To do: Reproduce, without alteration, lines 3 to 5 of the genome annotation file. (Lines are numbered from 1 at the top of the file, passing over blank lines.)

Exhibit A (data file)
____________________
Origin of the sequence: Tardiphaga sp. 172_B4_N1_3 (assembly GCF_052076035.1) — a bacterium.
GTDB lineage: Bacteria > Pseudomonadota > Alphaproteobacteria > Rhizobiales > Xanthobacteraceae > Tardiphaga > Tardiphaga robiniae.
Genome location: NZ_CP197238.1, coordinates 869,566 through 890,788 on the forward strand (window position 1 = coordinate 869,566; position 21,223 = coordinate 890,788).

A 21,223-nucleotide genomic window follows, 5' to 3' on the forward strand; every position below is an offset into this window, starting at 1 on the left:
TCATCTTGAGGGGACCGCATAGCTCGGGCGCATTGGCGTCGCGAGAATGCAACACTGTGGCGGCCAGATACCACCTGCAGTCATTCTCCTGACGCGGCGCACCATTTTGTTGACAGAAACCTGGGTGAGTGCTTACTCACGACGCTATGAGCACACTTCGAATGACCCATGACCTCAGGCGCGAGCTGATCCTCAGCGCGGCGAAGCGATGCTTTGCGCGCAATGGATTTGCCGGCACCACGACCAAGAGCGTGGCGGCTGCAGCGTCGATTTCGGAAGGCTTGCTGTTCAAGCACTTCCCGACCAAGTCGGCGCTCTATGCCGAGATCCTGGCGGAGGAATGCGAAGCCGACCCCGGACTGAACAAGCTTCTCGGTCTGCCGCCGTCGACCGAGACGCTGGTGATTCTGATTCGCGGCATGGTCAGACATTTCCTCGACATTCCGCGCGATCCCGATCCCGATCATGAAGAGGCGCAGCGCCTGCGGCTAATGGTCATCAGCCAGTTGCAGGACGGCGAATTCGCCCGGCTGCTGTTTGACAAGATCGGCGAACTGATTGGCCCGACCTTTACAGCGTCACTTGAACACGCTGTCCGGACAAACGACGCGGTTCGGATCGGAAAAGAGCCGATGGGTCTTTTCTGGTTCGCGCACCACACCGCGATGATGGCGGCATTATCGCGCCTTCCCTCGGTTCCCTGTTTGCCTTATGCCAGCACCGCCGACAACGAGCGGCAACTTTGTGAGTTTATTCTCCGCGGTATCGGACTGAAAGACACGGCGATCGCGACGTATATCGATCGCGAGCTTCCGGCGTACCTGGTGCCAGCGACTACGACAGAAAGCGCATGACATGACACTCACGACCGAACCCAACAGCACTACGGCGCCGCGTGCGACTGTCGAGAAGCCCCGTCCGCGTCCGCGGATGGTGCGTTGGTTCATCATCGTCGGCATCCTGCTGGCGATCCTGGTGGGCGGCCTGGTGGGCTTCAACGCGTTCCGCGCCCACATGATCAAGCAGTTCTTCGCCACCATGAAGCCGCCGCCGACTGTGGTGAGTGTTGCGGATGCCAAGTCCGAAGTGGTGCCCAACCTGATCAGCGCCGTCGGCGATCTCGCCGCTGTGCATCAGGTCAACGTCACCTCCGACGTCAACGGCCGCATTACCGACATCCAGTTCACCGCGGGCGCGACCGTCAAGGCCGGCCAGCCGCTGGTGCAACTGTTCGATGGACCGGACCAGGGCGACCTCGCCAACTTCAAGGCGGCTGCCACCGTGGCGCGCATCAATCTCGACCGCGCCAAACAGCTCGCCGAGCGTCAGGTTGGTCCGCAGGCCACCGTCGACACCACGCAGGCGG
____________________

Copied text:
Genome location: NZ_CP197238.1, coordinates 869,566 through 890,788 on the forward strand (window position 1 = coordinate 869,566; position 21,223 = coordinate 890,788).

A 21,223-nucleotide genomic window follows, 5' to 3' on the forward strand; every position below is an offset into this window, starting at 1 on the left:
TCATCTTGAGGGGACCGCATAGCTCGGGCGCATTGGCGTCGCGAGAATGCAACACTGTGGCGGCCAGATACCACCTGCAGTCATTCTCCTGACGCGGCGCACCATTTTGTTGACAGAAACCTGGGTGAGTGCTTACTCACGACGCTATGAGCACACTTCGAATGACCCATGACCTCAGGCGCGAGCTGATCCTCAGCGCGGCGAAGCGATGCTTTGCGCGCAATGGATTTGCCGGCACCACGACCAAGAGCGTGGCGGCTGCAGCGTCGATTTCGGAAGGCTTGCTGTTCAAGCACTTCCCGACCAAGTCGGCGCTCTATGCCGAGATCCTGGCGGAGGAATGCGAAGCCGACCCCGGACTGAACAAGCTTCTCGGTCTGCCGCCGTCGACCGAGACGCTGGTGATTCTGATTCGCGGCATGGTCAGACATTTCCTCGACATTCCGCGCGATCCCGATCCCGATCATGAAGAGGCGCAGCGCCTGCGGCTAATGGTCATCAGCCAGTTGCAGGACGGCGAATTCGCCCGGCTGCTGTTTGACAAGATCGGCGAACTGATTGGCCCGACCTTTACAGCGTCACTTGAACACGCTGTCCGGACAAACGACGCGGTTCGGATCGGAAAAGAGCCGATGGGTCTTTTCTGGTTCGCGCACCACACCGCGATGATGGCGGCATTATCGCGCCTTCCCTCGGTTCCCTGTTTGCCTTATGCCAGCACCGCCGACAACGAGCGGCAACTTTGTGAGTTTATTCTCCGCGGTATCGGACTGAAAGACACGGCGATCGCGACGTATATCGATCGCGAGCTTCCGGCGTACCTGGTGCCAGCGACTACGACAGAAAGCGCATGACATGACACTCACGACCGAACCCAACAGCACTACGGCGCCGCGTGCGACTGTCGAGAAGCCCCGTCCGCGTCCGCGGATGGTGCGTTGGTTCATCATCGTCGGCATCCTGCTGGCGATCCTGGTGGGCGGCCTGGTGGGCTTCAACGCGTTCCGCGCCCACATGATCAAGCAGTTCTTCGCCACCATGAAGCCGCCGCCGACTGTGGTGAGTGTTGCGGATGCCAAGTCCGAAGTGGTGCCCAACCTGATCAGCGCCGTCGGCGATCTCGCCGCTGTGCATCAGGTCAACGTCACCTCCGACGTCAACGGCCGCATTACCGACATCCAGTTCACCGCGGGCGCGACCGTCAAGGCCGGCCAGCCGCTGGTGCAACTGTTCGATGGACCGGACCAGGGCGACCTCGCCAACTTCAAGGCGGCTGCCACCGTGGCGCGCATCAATCTCGACCGCGCCAAACAGCTCGCCGAGCGTCAGGTTGGTCCGCAGGCCACCGTCGACACCACGCAGGCGG